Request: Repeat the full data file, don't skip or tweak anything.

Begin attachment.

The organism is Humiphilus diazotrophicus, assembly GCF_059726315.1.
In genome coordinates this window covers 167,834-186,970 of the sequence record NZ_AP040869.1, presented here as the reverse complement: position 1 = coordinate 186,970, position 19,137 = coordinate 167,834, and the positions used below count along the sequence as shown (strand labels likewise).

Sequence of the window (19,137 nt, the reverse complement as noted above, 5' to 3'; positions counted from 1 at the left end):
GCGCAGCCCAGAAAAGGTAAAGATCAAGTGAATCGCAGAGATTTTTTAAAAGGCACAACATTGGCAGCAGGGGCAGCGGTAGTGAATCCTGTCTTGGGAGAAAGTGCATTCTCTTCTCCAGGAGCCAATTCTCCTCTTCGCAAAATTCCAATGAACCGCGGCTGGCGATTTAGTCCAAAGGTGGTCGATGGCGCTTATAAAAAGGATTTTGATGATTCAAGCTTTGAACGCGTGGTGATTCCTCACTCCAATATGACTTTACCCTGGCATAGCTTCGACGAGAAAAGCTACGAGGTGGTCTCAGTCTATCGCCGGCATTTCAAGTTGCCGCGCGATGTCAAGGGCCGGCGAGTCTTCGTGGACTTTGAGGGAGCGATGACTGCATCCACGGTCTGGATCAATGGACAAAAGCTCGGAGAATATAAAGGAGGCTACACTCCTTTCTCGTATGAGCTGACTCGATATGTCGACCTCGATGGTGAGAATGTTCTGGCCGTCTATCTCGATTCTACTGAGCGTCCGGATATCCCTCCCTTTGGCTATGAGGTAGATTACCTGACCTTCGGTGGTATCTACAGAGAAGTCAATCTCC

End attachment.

The organism is Humiphilus diazotrophicus, assembly GCF_059726315.1.
In genome coordinates this window covers 167,834-186,970 of the sequence record NZ_AP040869.1, presented here as the reverse complement: position 1 = coordinate 186,970, position 19,137 = coordinate 167,834, and the positions used below count along the sequence as shown (strand labels likewise).

Sequence of the window (19,137 nt, the reverse complement as noted above, 5' to 3'; positions counted from 1 at the left end):
GCGCAGCCCAGAAAAGGTAAAGATCAAGTGAATCGCAGAGATTTTTTAAAAGGCACAACATTGGCAGCAGGGGCAGCGGTAGTGAATCCTGTCTTGGGAGAAAGTGCATTCTCTTCTCCAGGAGCCAATTCTCCTCTTCGCAAAATTCCAATGAACCGCGGCTGGCGATTTAGTCCAAAGGTGGTCGATGGCGCTTATAAAAAGGATTTTGATGATTCAAGCTTTGAACGCGTGGTGATTCCTCACTCCAATATGACTTTACCCTGGCATAGCTTCGACGAGAAAAGCTACGAGGTGGTCTCAGTCTATCGCCGGCATTTCAAGTTGCCGCGCGATGTCAAGGGCCGGCGAGTCTTCGTGGACTTTGAGGGAGCGATGACTGCATCCACGGTCTGGATCAATGGACAAAAGCTCGGAGAATATAAAGGAGGCTACACTCCTTTCTCGTATGAGCTGACTCGATATGTCGACCTCGATGGTGAGAATGTTCTGGCCGTCTATCTCGATTCTACTGAGCGTCCGGATATCCCTCCCTTTGGCTATGAGGTAGATTACCTGACCTTCGGTGGTATCTACAGAGAAGTCAATCTCC